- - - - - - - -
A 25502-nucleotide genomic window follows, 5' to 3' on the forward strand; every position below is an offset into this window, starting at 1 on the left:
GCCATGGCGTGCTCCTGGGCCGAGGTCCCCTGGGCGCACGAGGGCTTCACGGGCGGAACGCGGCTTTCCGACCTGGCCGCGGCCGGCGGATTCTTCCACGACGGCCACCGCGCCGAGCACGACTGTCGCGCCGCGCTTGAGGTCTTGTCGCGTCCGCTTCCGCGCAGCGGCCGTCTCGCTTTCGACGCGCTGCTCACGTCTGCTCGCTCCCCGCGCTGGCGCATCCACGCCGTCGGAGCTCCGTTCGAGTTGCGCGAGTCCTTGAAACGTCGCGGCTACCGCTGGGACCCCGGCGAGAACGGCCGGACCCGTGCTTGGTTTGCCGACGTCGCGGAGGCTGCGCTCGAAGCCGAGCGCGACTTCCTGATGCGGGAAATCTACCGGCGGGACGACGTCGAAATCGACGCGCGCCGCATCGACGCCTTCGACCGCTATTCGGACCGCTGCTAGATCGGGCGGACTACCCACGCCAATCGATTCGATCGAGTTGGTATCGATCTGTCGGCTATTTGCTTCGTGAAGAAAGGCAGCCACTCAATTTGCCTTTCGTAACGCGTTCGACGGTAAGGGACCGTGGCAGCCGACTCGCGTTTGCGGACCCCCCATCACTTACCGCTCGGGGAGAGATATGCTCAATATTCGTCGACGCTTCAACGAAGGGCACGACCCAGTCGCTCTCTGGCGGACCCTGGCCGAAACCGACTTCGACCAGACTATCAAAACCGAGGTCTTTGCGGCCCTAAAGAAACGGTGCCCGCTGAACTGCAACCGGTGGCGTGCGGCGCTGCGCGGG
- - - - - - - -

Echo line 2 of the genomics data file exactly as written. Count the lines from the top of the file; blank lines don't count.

GCCATGGCGTGCTCCTGGGCCGAGGTCCCCTGGGCGCACGAGGGCTTCACGGGCGGAACGCGGCTTTCCGACCTGGCCGCGGCCGGCGGATTCTTCCACGACGGCCACCGCGCCGAGCACGACTGTCGCGCCGCGCTTGAGGTCTTGTCGCGTCCGCTTCCGCGCAGCGGCCGTCTCGCTTTCGACGCGCTGCTCACGTCTGCTCGCTCCCCGCGCTGGCGCATCCACGCCGTCGGAGCTCCGTTCGAGTTGCGCGAGTCCTTGAAACGTCGCGGCTACCGCTGGGACCCCGGCGAGAACGGCCGGACCCGTGCTTGGTTTGCCGACGTCGCGGAGGCTGCGCTCGAAGCCGAGCGCGACTTCCTGATGCGGGAAATCTACCGGCGGGACGACGTCGAAATCGACGCGCGCCGCATCGACGCCTTCGACCGCTATTCGGACCGCTGCTAGATCGGGCGGACTACCCACGCCAATCGATTCGATCGAGTTGGTATCGATCTGTCGGCTATTTGCTTCGTGAAGAAAGGCAGCCACTCAATTTGCCTTTCGTAACGCGTTCGACGGTAAGGGACCGTGGCAGCCGACTCGCGTTTGCGGACCCCCCATCACTTACCGCTCGGGGAGAGATATGCTCAATATTCGTCGACGCTTCAACGAAGGGCACGACCCAGTCGCTCTCTGGCGGACCCTGGCCGAAACCGACTTCGACCAGACTATCAAAACCGAGGTCTTTGCGGCCCTAAAGAAACGGTGCCCGCTGAACTGCAACCGGTGGCGTGCGGCGCTGCGCGGG